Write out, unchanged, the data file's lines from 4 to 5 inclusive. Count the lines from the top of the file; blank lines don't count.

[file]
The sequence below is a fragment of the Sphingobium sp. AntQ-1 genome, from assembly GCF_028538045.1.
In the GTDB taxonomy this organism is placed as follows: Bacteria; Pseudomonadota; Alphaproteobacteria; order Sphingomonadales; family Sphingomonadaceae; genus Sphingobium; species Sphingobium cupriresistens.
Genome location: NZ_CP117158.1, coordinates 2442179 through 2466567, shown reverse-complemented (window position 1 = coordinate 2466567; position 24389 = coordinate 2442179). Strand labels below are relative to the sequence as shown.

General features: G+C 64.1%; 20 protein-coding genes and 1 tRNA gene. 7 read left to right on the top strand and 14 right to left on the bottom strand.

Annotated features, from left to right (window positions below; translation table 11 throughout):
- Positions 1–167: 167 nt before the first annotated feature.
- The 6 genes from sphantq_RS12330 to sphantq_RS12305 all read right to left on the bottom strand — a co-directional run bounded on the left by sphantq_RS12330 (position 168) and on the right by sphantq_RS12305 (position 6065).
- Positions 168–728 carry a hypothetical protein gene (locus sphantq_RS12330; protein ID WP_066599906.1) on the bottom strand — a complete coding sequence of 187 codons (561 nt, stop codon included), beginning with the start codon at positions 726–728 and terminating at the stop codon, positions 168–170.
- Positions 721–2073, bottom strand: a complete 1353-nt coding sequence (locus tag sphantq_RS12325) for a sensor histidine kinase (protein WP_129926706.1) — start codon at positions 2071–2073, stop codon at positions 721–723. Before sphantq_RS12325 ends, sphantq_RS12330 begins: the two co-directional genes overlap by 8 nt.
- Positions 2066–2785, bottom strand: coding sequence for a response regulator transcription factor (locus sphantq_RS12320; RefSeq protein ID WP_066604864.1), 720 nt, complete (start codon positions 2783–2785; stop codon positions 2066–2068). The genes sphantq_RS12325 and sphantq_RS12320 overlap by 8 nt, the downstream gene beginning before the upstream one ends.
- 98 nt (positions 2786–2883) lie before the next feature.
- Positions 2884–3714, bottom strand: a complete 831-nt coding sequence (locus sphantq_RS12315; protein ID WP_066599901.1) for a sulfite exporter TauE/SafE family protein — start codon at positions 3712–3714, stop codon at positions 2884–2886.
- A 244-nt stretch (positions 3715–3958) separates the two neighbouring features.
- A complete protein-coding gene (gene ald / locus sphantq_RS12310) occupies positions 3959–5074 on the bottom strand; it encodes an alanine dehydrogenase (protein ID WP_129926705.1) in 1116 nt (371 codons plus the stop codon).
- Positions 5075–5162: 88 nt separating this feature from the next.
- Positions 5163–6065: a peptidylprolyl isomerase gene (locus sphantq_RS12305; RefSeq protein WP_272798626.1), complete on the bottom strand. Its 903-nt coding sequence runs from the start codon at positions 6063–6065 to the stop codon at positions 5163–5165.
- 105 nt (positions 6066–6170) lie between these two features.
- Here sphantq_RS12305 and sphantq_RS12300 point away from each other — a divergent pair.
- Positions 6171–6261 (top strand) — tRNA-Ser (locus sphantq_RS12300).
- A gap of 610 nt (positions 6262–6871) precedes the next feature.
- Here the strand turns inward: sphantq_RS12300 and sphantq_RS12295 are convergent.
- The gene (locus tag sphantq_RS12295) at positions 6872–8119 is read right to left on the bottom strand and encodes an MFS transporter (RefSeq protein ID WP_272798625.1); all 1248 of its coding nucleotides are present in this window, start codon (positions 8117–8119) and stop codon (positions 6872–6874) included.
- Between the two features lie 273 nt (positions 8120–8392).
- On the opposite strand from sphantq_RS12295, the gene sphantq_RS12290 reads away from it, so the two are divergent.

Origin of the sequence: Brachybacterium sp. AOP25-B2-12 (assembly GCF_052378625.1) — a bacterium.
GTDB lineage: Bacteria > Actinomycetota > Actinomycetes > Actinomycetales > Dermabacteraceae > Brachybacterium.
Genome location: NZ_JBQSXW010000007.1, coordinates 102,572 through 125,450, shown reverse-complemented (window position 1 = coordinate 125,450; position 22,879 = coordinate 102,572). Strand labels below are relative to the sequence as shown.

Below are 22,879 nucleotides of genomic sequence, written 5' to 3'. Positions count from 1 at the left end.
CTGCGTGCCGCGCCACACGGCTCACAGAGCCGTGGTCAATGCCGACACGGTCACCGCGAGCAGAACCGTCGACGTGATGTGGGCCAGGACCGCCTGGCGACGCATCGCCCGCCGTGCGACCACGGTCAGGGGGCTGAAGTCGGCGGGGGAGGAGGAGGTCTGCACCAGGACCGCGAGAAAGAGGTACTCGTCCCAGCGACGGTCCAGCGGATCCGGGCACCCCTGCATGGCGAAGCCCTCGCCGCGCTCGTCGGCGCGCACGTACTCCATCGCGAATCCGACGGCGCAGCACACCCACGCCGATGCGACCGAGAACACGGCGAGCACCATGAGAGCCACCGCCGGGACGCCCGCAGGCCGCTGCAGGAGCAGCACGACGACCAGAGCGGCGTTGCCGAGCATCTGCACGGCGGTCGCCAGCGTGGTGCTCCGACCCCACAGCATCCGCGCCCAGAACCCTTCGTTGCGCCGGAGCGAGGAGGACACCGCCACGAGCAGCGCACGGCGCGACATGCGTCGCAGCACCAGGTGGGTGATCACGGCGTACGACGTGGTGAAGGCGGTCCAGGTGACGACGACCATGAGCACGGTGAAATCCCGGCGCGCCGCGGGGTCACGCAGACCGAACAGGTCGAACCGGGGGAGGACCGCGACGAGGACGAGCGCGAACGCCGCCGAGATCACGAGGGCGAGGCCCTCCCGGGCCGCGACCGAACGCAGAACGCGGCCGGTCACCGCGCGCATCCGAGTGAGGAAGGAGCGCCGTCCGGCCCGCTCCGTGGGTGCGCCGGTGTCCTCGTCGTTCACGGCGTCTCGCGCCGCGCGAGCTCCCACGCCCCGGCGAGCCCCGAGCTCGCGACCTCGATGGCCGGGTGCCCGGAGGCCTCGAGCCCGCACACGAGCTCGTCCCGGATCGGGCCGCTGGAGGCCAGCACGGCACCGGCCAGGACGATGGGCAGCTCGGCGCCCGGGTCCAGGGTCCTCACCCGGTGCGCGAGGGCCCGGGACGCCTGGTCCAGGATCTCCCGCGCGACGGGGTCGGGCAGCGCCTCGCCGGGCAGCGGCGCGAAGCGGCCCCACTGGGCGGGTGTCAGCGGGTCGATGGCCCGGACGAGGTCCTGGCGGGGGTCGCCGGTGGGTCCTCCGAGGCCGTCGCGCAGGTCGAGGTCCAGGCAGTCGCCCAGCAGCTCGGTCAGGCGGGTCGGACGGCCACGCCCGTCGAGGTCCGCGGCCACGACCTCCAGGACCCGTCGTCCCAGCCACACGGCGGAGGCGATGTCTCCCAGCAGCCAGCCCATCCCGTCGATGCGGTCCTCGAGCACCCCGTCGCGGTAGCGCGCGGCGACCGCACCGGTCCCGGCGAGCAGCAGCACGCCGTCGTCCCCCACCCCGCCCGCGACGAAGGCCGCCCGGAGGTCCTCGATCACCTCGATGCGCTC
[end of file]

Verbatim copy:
General features: G+C 64.1%; 20 protein-coding genes and 1 tRNA gene. 7 read left to right on the top strand and 14 right to left on the bottom strand.

Annotated features, from left to right (window positions below; translation table 11 throughout):